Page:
Socially Desirable Responding in Computerized Questionnaires: When Questionnaire Purpose Matters More Than the Mode1


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    An earlier version of this paper was presented at the 1997 Academy of Management annual meeting in Boston. The authors thank the Georgia Tech Organizational Behavior Group for comments on earlier versions of this paper.

Correspondence concerning this article should be addressed to James M. Wilkerson, Department of Management and Marketing, School of Business, Southern Illinois University, Box 1100, Edwardsville, IL 62026-1100. E-mail:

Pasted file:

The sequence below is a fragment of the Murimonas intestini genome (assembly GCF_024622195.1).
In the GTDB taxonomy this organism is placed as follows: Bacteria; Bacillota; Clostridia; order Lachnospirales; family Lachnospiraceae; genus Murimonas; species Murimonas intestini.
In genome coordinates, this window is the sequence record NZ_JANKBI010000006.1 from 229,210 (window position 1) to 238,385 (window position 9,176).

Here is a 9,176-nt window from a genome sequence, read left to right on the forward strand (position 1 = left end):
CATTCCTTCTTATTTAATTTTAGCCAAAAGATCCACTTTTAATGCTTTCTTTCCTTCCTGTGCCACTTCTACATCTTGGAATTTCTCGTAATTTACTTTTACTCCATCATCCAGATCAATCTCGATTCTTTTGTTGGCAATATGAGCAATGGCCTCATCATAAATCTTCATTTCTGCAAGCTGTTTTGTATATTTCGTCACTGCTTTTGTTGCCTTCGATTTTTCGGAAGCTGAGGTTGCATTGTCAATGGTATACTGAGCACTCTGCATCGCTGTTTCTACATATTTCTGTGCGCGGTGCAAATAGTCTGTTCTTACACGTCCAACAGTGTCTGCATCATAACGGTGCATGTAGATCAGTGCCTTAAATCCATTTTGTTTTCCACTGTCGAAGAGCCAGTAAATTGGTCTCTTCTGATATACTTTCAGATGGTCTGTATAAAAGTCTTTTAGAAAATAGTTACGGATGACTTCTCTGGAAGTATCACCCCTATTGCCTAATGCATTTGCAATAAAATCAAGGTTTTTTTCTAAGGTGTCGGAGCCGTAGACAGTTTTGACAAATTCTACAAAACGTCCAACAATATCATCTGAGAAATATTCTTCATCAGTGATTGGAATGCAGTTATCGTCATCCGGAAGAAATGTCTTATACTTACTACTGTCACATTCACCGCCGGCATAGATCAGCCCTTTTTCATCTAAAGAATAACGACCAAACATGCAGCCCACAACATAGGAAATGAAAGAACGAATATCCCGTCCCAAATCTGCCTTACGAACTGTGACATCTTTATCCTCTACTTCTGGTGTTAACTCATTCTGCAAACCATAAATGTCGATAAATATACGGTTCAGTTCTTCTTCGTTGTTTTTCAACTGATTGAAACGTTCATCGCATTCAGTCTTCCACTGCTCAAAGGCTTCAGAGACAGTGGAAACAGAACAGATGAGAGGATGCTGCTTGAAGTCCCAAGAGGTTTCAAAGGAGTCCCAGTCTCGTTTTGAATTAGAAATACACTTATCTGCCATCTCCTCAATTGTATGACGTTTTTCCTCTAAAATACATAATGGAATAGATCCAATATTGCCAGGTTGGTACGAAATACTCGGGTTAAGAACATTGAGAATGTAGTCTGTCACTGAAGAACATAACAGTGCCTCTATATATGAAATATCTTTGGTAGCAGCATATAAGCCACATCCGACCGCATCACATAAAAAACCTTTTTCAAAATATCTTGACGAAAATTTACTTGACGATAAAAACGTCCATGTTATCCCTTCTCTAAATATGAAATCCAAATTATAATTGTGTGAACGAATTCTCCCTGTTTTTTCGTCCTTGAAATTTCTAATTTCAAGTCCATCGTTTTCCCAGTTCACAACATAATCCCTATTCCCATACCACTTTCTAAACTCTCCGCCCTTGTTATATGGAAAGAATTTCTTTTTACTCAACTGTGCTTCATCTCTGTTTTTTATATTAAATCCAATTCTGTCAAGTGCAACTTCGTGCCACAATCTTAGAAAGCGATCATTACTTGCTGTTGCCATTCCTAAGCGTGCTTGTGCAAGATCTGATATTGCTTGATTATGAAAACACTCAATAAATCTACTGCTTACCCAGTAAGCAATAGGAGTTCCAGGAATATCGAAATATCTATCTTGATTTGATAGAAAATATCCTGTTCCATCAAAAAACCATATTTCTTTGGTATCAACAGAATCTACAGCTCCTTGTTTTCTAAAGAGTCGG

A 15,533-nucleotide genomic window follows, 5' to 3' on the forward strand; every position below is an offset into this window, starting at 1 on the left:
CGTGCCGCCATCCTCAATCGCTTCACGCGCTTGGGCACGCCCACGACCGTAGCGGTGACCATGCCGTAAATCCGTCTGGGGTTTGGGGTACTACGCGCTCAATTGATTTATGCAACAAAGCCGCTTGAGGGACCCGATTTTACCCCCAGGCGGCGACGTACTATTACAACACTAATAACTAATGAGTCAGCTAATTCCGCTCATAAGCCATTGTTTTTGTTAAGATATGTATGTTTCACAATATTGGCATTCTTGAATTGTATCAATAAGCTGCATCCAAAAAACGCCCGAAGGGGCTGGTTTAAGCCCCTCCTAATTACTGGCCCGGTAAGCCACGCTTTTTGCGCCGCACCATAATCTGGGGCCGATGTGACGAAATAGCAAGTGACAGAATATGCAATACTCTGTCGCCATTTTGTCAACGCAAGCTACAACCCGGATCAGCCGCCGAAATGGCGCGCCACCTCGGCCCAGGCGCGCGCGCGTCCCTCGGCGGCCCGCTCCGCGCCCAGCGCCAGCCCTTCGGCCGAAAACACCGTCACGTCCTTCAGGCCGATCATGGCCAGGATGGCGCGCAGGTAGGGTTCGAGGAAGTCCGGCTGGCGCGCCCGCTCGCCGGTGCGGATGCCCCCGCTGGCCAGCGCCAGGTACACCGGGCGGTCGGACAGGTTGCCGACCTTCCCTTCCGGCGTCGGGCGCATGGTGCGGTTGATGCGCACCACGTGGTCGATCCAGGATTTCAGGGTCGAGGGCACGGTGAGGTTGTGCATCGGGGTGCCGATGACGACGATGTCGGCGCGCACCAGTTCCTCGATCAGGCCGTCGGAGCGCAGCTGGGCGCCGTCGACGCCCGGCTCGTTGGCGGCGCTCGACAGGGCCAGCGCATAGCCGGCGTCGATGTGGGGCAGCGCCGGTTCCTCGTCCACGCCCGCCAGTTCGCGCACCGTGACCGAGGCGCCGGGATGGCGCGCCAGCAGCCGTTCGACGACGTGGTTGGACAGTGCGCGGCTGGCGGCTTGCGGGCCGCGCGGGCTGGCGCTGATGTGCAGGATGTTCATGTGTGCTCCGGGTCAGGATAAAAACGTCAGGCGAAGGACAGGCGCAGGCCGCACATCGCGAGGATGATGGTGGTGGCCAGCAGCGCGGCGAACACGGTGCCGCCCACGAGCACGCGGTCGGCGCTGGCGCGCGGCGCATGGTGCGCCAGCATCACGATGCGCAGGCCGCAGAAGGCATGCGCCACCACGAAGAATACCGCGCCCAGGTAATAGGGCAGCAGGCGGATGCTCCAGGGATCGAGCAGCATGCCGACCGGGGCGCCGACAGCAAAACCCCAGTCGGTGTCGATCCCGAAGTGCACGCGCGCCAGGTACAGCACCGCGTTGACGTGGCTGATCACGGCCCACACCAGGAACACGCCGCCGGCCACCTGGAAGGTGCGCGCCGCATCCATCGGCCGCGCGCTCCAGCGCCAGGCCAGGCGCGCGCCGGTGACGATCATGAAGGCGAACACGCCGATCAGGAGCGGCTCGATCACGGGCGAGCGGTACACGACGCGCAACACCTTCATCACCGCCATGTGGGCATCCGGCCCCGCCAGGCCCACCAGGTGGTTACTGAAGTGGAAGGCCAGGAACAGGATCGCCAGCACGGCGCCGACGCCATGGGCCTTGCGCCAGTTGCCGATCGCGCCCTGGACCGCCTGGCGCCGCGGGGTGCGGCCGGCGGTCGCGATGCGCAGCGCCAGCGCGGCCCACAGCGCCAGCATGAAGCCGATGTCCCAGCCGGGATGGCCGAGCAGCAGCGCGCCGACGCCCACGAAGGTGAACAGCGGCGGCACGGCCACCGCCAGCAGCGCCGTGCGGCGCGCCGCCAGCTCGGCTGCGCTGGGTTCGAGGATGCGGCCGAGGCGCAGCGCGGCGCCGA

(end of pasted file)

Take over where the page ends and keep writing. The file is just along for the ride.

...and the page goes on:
The impact of questionnaire purpose (job screening interview vs. consumer survey) and the impact of questionnaire mode (paper-and-pencil vs. computer) on multiple measures of socially desirable responding (SDR) were examined. Students (N= 85) participated in experimental job screening (high SDR demand) and consumer survey (low SDR demand) conditions. Dependent measures included the Marlowe-Crowne Social Desirability Scale and the impression management subscale of the Balanced Inventory of Desirable Responding, Version 6. Significant questionnaire purpose effects suggest one possible, context-related explanation for mixed SDR findings between earlier experiments. Mode effects were nonsignificant, adding further evidence of paper-and-pencil and computer equivalence with respect to SDR.